Gibbon; The Emperor Elagabalus

A rational voluptuary adheres with invariable respect to the temperate dictates of nature, and improves the gratifications of sense by social intercourse, endearing connections, and the soft colouring of taste and the imagination. But Elagabalus, (I speak of the emperor of that name,) corrupted by his youth, his country, and his fortune, abandoned himself to the grossest pleasures with ungoverned fury, and soon found disgust and satiety in the midst of his enjoyments. The inflammatory powers of art were summoned to his aid: the confused multitude of women, of wines, and of dishes, and the studied variety of attitude and sauces, served to revive his languid appetites. New terms and new inventions in these sciences, the only ones cultivated and patronised by the monarch, signalised his reign, and transmitted his infamy to succeeding times. A capricious prodigality supplied the want of taste and elegance; and whilst Elagabalus lavished away the treasures of his people in the wildest extravagance, his own voice and that of his flatterers applauded a spirit of magnificence unknown to the tameness of his predecessors. To confound the order of seasons and climates, to sport with the passions and prejudices of his subjects, and to subvert every law of nature and decency, were in the number of his most delicious amusements. A long train of concubines, and a rapid succession of wives, among whom was a vestal virgin, ravished by force from her sacred asylum, were insufficient to satisfy the impotence of his passions. The master of the Roman world affected to copy the dress and manners of the female sex, preferred the distaff to the sceptre, and dishonoured the principal dignities of the empire by distributing them among his numerous lovers; one of whom was publicly invested with the title and authority of the emperor’s, or, as he more properly styled himself, of the empress’s husband.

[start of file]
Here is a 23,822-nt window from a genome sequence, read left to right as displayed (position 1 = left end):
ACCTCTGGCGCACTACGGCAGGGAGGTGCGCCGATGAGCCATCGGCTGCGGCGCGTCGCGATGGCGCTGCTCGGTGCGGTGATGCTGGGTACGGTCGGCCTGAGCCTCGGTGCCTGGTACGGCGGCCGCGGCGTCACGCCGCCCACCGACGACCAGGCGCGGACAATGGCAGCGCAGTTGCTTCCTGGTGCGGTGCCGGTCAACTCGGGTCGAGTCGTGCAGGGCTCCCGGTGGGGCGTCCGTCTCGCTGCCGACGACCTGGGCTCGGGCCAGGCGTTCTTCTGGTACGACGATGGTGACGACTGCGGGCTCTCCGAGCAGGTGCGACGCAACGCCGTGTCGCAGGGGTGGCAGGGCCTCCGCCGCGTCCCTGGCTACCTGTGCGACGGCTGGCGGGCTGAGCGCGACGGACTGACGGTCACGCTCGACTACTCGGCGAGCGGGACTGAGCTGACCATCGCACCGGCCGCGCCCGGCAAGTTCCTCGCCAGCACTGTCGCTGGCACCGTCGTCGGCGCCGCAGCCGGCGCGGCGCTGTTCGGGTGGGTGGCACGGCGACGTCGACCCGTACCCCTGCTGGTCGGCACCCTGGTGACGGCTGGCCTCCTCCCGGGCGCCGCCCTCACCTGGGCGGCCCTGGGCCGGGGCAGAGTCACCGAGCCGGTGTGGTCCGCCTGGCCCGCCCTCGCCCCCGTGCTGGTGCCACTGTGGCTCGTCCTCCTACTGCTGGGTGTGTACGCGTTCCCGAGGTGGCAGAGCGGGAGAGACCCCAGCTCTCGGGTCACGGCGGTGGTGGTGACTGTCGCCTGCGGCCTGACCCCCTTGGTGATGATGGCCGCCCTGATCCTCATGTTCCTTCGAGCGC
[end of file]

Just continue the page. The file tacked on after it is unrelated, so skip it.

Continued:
Gibbon; Decline & Fall of the Roman Empire

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4 Comments on Gibbon; The Emperor Elagabalus

  1. Ever since reading the novel about Elagabalus ‘Family Favourites’ by Alfred Duggan, I’ve had rather a soft spot for the fun loving iconoclast. He might have been a sex crazed, luxury loving heretic with a taste for vestal virgins but he never actually hurt anyone. His vices were private, his virtues public.

      • His successors went out of their way to blacken his name. Frankly, an Emperor killing a few of the political classes was part and parcel of the way things ran. He was peaceful and didn’t carry out any particular tyrannies against the people. What’s a few dead Senators between friends?

        • You contradict yourself. If killing people was ‘part and parcel of the way things ran’, how could it be used to ‘blacken his name? An Emperor killing senators was not part of the way things ran in the previous century. Herodian also says he killed many people. So what’s your big source of information to the contrary?